Porsche Boxster (986) FAQ
Disclaimer & Copyright Notice
2.0 Boxster Basics
3.0 The Order Process
4.0 Boxster Configuration
5.0 Boxster Aftermarket Equipment
6.0 Car Care
8.0 Boxster Technical Bulletins
10.0 Recently Asked Questions
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1.1 The Prototype
The prototype of the Porsche 986 Boxster was first shown at the 1993 Detroit Auto Show. It was an instant hit. People immediately started putting money down at their Porsche dealers to acquire the car. It was released in Europe in late 1996, and for the first time in the U.S. at the L.A. Auto Show on January 4th, 1997. Images of the prototype can be found at http://grr.xoc.net/boxster/articles/prototype.asp .
For a book that gives the detailed history of the development of the Boxster, see Porsche Boxster, ISBN 3-7688-0966-8. This is a great book to have sitting around while your Boxster is on order. It can be ordered from http://www.amazon.com/ . Other Porsche books that may be of interest (some are out of print, though):
Porsche, Excellence was Expected by Karl Ludvigsen
A few terms and acronyms that you might want to be familiar with:
For the 1998 model year, Porsche realized that they could sell more Boxsters if they could build more Boxsters. Since the plant in Zuffenhausen was already at capacity, they contracted with a company in Finland named Valmet to manufacture vehicles in Uusikaupunki, Finland. All SAAB 900 convertibles, both old and new body styles, have been built by Valmet. Many that have SAAB convertibles say that they seem to have had fewer problems than those who bought SAAB sedans built in Sweden.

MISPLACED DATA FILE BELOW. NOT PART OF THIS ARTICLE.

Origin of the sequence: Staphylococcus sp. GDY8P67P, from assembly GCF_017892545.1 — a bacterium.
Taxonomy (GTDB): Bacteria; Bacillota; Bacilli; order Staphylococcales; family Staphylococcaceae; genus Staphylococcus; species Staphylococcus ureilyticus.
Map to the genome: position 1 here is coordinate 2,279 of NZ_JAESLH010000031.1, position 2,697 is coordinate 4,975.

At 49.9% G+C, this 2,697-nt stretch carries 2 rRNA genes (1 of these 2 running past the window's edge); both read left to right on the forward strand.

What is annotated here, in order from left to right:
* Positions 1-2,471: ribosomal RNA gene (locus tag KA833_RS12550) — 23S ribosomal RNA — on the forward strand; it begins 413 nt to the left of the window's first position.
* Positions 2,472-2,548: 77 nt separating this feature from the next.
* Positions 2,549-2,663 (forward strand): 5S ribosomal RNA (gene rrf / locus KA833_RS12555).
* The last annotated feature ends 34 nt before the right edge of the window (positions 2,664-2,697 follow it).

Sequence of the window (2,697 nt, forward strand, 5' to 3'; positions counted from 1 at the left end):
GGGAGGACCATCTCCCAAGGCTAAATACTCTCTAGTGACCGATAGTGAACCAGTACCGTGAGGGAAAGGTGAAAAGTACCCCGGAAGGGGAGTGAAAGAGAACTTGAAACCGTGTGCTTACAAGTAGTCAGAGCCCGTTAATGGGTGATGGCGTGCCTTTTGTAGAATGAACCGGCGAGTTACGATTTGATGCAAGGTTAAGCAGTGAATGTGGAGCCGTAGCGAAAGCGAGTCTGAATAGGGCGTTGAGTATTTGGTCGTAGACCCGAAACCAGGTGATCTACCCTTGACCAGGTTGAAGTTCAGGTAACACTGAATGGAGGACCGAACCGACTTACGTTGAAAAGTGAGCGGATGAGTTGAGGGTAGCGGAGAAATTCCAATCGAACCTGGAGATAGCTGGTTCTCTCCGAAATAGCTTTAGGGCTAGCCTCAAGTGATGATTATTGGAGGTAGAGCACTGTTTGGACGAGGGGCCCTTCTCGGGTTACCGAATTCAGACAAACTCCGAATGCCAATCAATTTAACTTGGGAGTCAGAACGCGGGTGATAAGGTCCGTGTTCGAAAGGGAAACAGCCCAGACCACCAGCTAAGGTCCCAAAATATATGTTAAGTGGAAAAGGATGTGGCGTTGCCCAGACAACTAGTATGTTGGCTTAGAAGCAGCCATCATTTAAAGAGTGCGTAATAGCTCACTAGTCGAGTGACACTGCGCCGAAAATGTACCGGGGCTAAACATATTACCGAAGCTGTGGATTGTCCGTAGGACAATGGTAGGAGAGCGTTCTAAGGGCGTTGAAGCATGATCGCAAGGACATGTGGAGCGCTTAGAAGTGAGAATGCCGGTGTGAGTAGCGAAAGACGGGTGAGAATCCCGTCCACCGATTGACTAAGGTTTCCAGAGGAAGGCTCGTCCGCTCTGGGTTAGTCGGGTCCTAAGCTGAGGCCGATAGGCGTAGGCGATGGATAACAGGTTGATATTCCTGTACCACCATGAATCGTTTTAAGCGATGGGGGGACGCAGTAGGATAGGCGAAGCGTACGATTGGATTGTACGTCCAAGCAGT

It is impossible to specify the build location of a car. Even ordering Tourist Delivery doesn't force a Stuttgart build. Apparently some cars are shipped from Finland to Stuttgart for Tourist Delivery.
The initial plan for Valmet production of the Boxster was to produce the cars in Finland for about two years, until the demand lessened and Zuffenhausen could handle all production. At this point, with the Boxster's continuing popularity and the anticipated high demand for the 996, it is likely that the Valmet plant will remain busy for the foreseeable future. Zuffenhausen can assemble 30,000 cars per year, so the only way the Boxster would be moved entirely to Finland is if Porsche could sell the better part of that many 996s. That isn't likely in the short term. On rumors of the coming 996, demand for the last 993s rose sharply last year, but that demand still wasn't enough to take more than half of Zuffenhausen's production capability. Most cars destined for North America are built in Finland.